2) Battleground: Fishing Village in Quinlon, India
– Archetypical hard-boiled detective from 1947, brutal, self-described misanthrope. Cornerman: Mickey Spillane
– Joined Secret Intelligence Service prior to WWII. Saw action in Germany, Switzerland and Sweden. Cornerman: John Le Carré
|Pros||No softer side. A soldier who survived the Battle of Guadalcanal. Quick with his fists and an expert with his .45, which he nicknamed Betty and carries in a shoulder holster. No moral qualms whatsoever.||Described by commanders as having “the cunning of Satan and the conscience of a virgin.” A veteran’s veteran. Knows everything about tradecraft and the spy business. Unlike Bond, uses brains instead of his fists or gadgets.|
|Cons||Not the most subtle or elegant of brains. His toughness is partly fueled by uncontrollable rage.||Not just quiet and middle-aged, described as short and fat. Not especially fit.|
|Vegas Line||If this is a boxing match, or a shooting competition, he wins. If it’s a chess match, he’s gone.||Unless he completely outwits his opponent, he may be in trouble.|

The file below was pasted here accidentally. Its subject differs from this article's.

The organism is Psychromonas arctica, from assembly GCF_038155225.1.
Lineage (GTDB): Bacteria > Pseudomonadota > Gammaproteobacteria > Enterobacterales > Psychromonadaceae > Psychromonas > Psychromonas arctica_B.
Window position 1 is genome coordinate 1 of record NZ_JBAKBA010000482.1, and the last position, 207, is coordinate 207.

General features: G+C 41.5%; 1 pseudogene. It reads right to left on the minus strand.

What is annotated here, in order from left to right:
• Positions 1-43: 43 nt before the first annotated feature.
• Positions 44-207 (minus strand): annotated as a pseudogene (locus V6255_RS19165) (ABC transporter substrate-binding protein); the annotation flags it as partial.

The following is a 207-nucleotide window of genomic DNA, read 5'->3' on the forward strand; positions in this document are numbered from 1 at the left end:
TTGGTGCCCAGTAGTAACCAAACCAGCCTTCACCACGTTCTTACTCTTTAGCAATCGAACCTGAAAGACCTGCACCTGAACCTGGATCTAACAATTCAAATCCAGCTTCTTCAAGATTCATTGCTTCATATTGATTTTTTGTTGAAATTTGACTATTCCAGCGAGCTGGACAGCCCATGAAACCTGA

Outcome: Both men are fish out of water here. They don’t know the local language. As white men, they stick out. Smiley is less fit physically, but more fit mentally for the challenge. He adapts, dresses like a local, acts like a local, talks to the locals who speak English—and catches Hammer asleep under a bridge. Once more, teamwork beats going it alone.
Master detectives, 1 / Spies, assassins, anti-heroes, 1.
3) Battleground: A Deserted Island Off The Coast Of Guam
– 6’5 ex-Army investigator with ties to no one. Goes simply by “Reacher.” Cornerman: Lee Child
– former Marine who became a stockbroker and made millions before joining the CIA. Cornerman: Tom Clancy
|Pros||Experienced at figuring out where people might hide. Improvisation is also a strength. Expert sniper. Fast and practical when it comes to unarmed combat.||Thoughtful and strategic, always thinking four or five moves ahead. Proves his worth in a scrap. Speaks multiple languages. Harrison Ford played him in two movies.|
|Cons||Stands out in a crowd, making it harder to hide. Slow runner.||Severe back injury from a helicopter crash left him with a permanent disability, a back brace and a close call with addiction.|